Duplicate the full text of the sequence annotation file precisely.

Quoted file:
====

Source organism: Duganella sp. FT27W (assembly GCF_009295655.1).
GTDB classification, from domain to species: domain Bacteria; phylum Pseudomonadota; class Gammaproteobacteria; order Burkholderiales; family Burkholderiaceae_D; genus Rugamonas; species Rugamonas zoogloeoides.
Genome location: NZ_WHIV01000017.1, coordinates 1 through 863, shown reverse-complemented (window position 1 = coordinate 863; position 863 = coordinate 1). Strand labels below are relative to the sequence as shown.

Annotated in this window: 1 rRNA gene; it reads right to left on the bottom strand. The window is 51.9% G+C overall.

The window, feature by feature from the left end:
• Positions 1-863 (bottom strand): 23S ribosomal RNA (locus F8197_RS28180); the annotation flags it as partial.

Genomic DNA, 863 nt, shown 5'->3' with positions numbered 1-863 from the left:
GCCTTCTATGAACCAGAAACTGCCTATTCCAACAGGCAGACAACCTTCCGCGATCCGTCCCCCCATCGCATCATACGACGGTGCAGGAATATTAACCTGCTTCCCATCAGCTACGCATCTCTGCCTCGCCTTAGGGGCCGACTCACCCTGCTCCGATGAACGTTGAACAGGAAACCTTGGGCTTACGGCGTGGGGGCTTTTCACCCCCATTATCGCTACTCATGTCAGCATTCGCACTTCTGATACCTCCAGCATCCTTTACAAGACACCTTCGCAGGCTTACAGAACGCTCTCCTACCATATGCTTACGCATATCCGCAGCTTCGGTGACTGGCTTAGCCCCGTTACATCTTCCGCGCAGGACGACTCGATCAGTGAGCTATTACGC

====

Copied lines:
Source organism: Duganella sp. FT27W (assembly GCF_009295655.1).
GTDB classification, from domain to species: domain Bacteria; phylum Pseudomonadota; class Gammaproteobacteria; order Burkholderiales; family Burkholderiaceae_D; genus Rugamonas; species Rugamonas zoogloeoides.
Genome location: NZ_WHIV01000017.1, coordinates 1 through 863, shown reverse-complemented (window position 1 = coordinate 863; position 863 = coordinate 1). Strand labels below are relative to the sequence as shown.

Annotated in this window: 1 rRNA gene; it reads right to left on the bottom strand. The window is 51.9% G+C overall.

The window, feature by feature from the left end:
• Positions 1-863 (bottom strand): 23S ribosomal RNA (locus F8197_RS28180); the annotation flags it as partial.

Genomic DNA, 863 nt, shown 5'->3' with positions numbered 1-863 from the left:
GCCTTCTATGAACCAGAAACTGCCTATTCCAACAGGCAGACAACCTTCCGCGATCCGTCCCCCCATCGCATCATACGACGGTGCAGGAATATTAACCTGCTTCCCATCAGCTACGCATCTCTGCCTCGCCTTAGGGGCCGACTCACCCTGCTCCGATGAACGTTGAACAGGAAACCTTGGGCTTACGGCGTGGGGGCTTTTCACCCCCATTATCGCTACTCATGTCAGCATTCGCACTTCTGATACCTCCAGCATCCTTTACAAGACACCTTCGCAGGCTTACAGAACGCTCTCCTACCATATGCTTACGCATATCCGCAGCTTCGGTGACTGGCTTAGCCCCGTTACATCTTCCGCGCAGGACGACTCGATCAGTGAGCTATTACGC